Content on this archived webpage is NOT UPDATED, and external links may not function. External links to other Internet sites should not be construed as an endorsement of the views contained therein.

Click here to go to the CURRENT USTR.GOV WEBSITE


Statement by Deputy U.S. Trade Representative Miriam Sapiro Before the House Committee on Ways and Means Subcommittee on Trade

Statement by Ambassador Miriam Sapiro
Deputy United States Trade Representative

Before the House Committee on Ways and Means
Subcommittee on Trade
Washington, DC
March 30, 2011

“Chairman Brady, Ranking Member McDermott, Members of the Committee, it is a great pleasure to be back here and to testify today about the United States-Panama Trade Promotion Agreement.

“Two weeks ago I highlighted the importance of a robust trade policy that creates jobs for America’s workers and advances the President’s goal of doubling exports by the end of 2014.

“We would like to see all three pending agreements, once their outstanding issues have been addressed, approved by Congress as early as possible this year. Earlier this month we notified the full Committee that we are ready to begin work on the text of the implementing bill for the U.S.-Korea trade agreement as soon as you are able to schedule those sessions. We are working to advance the Panama agreement too, with the broadest possible bipartisan and stakeholder support, because of its importance to the United States.

“Panama is one of the fastest growing economies in Latin America, expanding by over 6 percent in 2010. Its strategic location as a major shipping route is clear: approximately two-thirds of 14,000 annual transits through the Panama Canal are bound to or from U.S. ports.

“Currently the U. S. market is already largely open to imports from Panama. This Agreement will level the playing field by giving American workers, farmers, ranchers, and businesses greater reciprocal access to Panama’s growing market, including nearly 10 billion dollars in new infrastructure projects and an 18 billion dollar services market.

“As important as these benefits are, President Obama has made it clear that any trade agreement we present to Congress must be consistent with our key values and in the clear interests of Americans.

The Administration has therefore been working hard with Congress and stakeholders since it came into office to identify specific steps that Panama could take to improve its protection of internationally recognized labor rights.

“As a result of this work, Panama has taken several steps to address our concerns. With respect to enforcement of its labor laws, Panama has issued executive decrees to address the misuse of subcontracting and temporary work contracts, to strengthen collective bargaining and the right to strike, and to prevent employer interference in union activities. In addition, Panama’s Labor Ministry has issued a resolution to increase labor inspections in the maritime sector, and to ensure that maritime workers are aware of their rights and the means to address any problems.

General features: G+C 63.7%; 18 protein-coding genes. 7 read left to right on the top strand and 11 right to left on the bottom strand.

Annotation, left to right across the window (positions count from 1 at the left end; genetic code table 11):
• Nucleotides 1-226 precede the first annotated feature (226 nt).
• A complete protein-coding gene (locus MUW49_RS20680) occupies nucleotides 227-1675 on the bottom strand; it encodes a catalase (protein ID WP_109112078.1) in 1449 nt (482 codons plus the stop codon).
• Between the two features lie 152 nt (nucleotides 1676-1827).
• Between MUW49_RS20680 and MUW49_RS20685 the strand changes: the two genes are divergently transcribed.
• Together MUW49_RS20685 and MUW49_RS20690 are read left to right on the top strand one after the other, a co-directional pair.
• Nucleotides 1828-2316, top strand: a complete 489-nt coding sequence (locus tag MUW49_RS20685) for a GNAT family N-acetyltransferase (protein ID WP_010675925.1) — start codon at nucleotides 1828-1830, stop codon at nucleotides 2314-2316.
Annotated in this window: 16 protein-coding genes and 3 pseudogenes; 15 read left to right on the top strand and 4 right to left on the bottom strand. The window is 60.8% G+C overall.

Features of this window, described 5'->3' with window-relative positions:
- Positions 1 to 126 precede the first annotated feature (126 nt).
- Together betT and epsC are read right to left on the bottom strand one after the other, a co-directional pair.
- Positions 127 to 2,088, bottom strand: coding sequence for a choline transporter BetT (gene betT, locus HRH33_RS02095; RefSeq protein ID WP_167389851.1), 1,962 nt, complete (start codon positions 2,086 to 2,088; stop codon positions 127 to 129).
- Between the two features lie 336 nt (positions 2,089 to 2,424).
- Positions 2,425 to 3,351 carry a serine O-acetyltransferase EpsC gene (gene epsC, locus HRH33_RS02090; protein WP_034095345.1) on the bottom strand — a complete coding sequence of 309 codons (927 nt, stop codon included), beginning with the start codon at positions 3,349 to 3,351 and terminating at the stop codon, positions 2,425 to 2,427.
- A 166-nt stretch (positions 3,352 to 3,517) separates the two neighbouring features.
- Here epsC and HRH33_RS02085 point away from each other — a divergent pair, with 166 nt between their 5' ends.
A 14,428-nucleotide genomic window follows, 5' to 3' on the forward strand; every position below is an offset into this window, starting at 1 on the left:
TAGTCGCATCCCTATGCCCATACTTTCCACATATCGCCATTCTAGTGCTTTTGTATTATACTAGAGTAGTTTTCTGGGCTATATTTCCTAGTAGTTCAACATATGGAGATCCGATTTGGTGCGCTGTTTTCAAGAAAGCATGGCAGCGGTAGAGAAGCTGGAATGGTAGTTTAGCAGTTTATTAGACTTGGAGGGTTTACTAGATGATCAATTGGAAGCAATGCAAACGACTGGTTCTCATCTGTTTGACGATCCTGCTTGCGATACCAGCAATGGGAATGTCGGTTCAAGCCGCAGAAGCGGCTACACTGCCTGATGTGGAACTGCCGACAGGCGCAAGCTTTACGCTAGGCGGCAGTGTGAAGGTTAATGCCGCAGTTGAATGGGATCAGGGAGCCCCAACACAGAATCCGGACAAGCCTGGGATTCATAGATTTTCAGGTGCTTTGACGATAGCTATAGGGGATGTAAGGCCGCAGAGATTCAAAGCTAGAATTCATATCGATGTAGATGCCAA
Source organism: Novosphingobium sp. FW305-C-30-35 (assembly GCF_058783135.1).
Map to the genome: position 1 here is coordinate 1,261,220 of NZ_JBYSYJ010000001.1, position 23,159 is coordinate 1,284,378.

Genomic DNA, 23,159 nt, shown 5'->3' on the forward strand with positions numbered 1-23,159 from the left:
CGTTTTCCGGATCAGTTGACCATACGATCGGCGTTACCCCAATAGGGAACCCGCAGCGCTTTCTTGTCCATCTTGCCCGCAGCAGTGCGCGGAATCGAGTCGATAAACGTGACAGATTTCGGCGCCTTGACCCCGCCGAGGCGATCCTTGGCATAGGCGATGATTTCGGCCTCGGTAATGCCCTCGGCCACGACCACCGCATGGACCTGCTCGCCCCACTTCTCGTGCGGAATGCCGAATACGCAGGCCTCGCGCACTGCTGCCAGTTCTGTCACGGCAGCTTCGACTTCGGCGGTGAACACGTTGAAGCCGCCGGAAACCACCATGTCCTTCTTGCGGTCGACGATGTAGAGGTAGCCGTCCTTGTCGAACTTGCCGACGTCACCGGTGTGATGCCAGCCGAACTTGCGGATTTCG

“As Panama has strived to improve its tax transparency practices, we have worked with its Government to address impediments in its domestic law that had prevented the conclusion of a Tax Information Exchange Agreement, known as a TIEA, with the United States. Such an agreement was signed in November and is consistent with internationally agreed standards established by the OECD. We expect that Panama will ratify the TIEA in the near future.

“On February 9, Ambassador Kirk announced that we would intensify our discussions with Panama to complete remaining work, and we have done so. I am pleased to announce that Panama is now in the process of completing work on the last few steps. The Government introduced legislation this week to ensure that companies in the Barú special economic zone will no longer be exempt from key labor rights provisions. Also pending before Panama’s National Assembly is legislation to ensure labor rights are respected in export processing zones and to eliminate restrictions on collective bargaining in companies less than two years old. Last evening, both pieces of legislation passed their second reading.

“Once all of the outstanding issues are addressed, the Administration will be ready to prepare the Agreement for Congressional consideration. Together we will ensure that American workers enjoy a level playing field with a trading partner that has adopted strong worker protections and sound tax transparency policies.

“I also want to update you on our efforts to work intensively with Colombia to address outstanding concerns regarding the protection of internationally recognized labor rights, the prevention of violence against labor leaders, and impunity from prosecution. I am pleased to say that this afternoon I will resume high-level discussions with President Santos’ senior advisers on how best to advance these goals.

“In the meantime, I ask you to keep faith with America’s workers by renewing Trade Adjustment Assistance as soon as possible. I urge you also to renew the GSP and the ATPA programs for as long as possible. We look forward to working with you on all aspects of our trade agenda in a manner that builds bipartisan support, and creates new opportunities for the Americans we serve.

“Thank you.”